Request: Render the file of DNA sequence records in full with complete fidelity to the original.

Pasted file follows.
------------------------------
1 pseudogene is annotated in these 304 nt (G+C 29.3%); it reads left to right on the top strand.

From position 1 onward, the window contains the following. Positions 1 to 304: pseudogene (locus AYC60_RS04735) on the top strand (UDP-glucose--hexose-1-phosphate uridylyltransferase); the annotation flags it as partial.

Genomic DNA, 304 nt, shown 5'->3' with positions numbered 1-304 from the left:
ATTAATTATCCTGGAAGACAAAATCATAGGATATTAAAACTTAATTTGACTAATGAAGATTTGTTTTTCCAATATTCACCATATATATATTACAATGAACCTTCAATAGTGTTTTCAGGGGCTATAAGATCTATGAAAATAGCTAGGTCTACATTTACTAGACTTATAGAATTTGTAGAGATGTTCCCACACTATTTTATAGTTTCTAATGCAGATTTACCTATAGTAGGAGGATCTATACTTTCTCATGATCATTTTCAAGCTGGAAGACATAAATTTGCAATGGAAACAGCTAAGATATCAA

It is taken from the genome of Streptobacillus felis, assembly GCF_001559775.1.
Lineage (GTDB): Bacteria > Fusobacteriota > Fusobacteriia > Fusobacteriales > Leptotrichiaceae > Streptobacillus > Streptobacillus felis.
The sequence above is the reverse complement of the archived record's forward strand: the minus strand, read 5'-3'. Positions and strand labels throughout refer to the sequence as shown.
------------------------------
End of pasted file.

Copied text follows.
1 pseudogene is annotated in these 304 nt (G+C 29.3%); it reads left to right on the top strand.

From position 1 onward, the window contains the following. Positions 1 to 304: pseudogene (locus AYC60_RS04735) on the top strand (UDP-glucose--hexose-1-phosphate uridylyltransferase); the annotation flags it as partial.

Genomic DNA, 304 nt, shown 5'->3' with positions numbered 1-304 from the left:
ATTAATTATCCTGGAAGACAAAATCATAGGATATTAAAACTTAATTTGACTAATGAAGATTTGTTTTTCCAATATTCACCATATATATATTACAATGAACCTTCAATAGTGTTTTCAGGGGCTATAAGATCTATGAAAATAGCTAGGTCTACATTTACTAGACTTATAGAATTTGTAGAGATGTTCCCACACTATTTTATAGTTTCTAATGCAGATTTACCTATAGTAGGAGGATCTATACTTTCTCATGATCATTTTCAAGCTGGAAGACATAAATTTGCAATGGAAACAGCTAAGATATCAA

It is taken from the genome of Streptobacillus felis, assembly GCF_001559775.1.
Lineage (GTDB): Bacteria > Fusobacteriota > Fusobacteriia > Fusobacteriales > Leptotrichiaceae > Streptobacillus > Streptobacillus felis.
The sequence above is the reverse complement of the archived record's forward strand: the minus strand, read 5'-3'. Positions and strand labels throughout refer to the sequence as shown.